Feeling Versus Acting Like an Impostor: Real Feelings of Fraudulence or Self-Presentation?

McElwee, Rory O'Brien; Yurak, Tricia J.
September 2007
Individual Differences Research;Sep2007, Vol. 5 Issue 3, p201
Academic Journal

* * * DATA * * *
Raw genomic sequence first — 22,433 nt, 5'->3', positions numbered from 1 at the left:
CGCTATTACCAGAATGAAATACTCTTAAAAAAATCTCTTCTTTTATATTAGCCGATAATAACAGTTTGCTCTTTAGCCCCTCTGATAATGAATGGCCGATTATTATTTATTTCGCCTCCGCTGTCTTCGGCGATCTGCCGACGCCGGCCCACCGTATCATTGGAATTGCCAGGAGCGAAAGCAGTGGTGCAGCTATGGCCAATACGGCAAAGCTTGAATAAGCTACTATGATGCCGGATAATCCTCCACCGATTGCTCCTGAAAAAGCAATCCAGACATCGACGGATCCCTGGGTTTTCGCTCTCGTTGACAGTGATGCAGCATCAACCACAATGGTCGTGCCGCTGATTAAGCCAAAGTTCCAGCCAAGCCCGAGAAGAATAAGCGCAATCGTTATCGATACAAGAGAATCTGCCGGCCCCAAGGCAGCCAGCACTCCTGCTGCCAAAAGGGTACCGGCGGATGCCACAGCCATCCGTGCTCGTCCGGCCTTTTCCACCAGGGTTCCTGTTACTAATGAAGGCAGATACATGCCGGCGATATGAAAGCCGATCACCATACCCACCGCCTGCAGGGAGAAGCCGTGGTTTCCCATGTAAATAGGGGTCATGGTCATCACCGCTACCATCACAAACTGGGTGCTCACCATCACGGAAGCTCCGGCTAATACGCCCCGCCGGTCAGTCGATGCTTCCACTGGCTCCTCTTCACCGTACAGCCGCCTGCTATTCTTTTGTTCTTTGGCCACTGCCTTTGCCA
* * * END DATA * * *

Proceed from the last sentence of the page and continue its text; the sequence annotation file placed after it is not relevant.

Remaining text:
In the Impostor Phenomenon, people experience feelings of inadequacy and fraudulence. Although theory predicts that impostors should report that others view them more positively than they view themselves, recent research has failed to support this hypothesis and suggests instead that impostorism may be used as a self-diminishing self-presentation strategy. In the present work, 253 students completed questionnaires including three measures of self- and reflected appraisals and several measures of affect and self-presentation. Results support previous research indicating that while impostors report feeling inadequate, they do not actually feel fraudulent: They do not believe that others view them more positively than they view themselves. Additionally, multidimensional scaling and correlational analyses investigate whether impostorism operates as a more controlled or automatic self-presentation strategy. Implications for conceptualizing and measuring the experience of impostorism are discussed.


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